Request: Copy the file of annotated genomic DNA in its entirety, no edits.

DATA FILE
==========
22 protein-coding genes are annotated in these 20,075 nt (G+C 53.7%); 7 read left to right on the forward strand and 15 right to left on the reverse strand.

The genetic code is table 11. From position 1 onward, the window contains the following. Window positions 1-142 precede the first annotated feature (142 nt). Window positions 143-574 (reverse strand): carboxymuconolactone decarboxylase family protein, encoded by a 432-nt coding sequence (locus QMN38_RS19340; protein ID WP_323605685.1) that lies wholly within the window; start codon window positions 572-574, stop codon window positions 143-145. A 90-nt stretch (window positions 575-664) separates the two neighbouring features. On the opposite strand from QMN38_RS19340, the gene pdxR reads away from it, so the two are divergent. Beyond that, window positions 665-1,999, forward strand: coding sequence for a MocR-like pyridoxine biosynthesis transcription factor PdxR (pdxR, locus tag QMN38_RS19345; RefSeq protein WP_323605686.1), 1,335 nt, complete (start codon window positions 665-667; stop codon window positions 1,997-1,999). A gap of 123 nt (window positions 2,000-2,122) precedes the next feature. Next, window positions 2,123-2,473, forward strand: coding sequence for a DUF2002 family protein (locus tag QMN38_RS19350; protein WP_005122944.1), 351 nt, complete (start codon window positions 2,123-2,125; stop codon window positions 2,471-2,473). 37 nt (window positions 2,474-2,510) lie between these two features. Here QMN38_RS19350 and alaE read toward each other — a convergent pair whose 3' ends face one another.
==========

22 protein-coding genes are annotated in these 20,075 nt (G+C 53.7%); 7 read left to right on the forward strand and 15 right to left on the reverse strand.

The genetic code is table 11. From position 1 onward, the window contains the following. Window positions 1-142 precede the first annotated feature (142 nt). Window positions 143-574 (reverse strand): carboxymuconolactone decarboxylase family protein, encoded by a 432-nt coding sequence (locus QMN38_RS19340; protein ID WP_323605685.1) that lies wholly within the window; start codon window positions 572-574, stop codon window positions 143-145. A 90-nt stretch (window positions 575-664) separates the two neighbouring features. On the opposite strand from QMN38_RS19340, the gene pdxR reads away from it, so the two are divergent. Beyond that, window positions 665-1,999, forward strand: coding sequence for a MocR-like pyridoxine biosynthesis transcription factor PdxR (pdxR, locus tag QMN38_RS19345; RefSeq protein WP_323605686.1), 1,335 nt, complete (start codon window positions 665-667; stop codon window positions 1,997-1,999). A gap of 123 nt (window positions 2,000-2,122) precedes the next feature. Next, window positions 2,123-2,473, forward strand: coding sequence for a DUF2002 family protein (locus tag QMN38_RS19350; protein WP_005122944.1), 351 nt, complete (start codon window positions 2,123-2,125; stop codon window positions 2,471-2,473). 37 nt (window positions 2,474-2,510) lie between these two features. Here QMN38_RS19350 and alaE read toward each other — a convergent pair whose 3' ends face one another.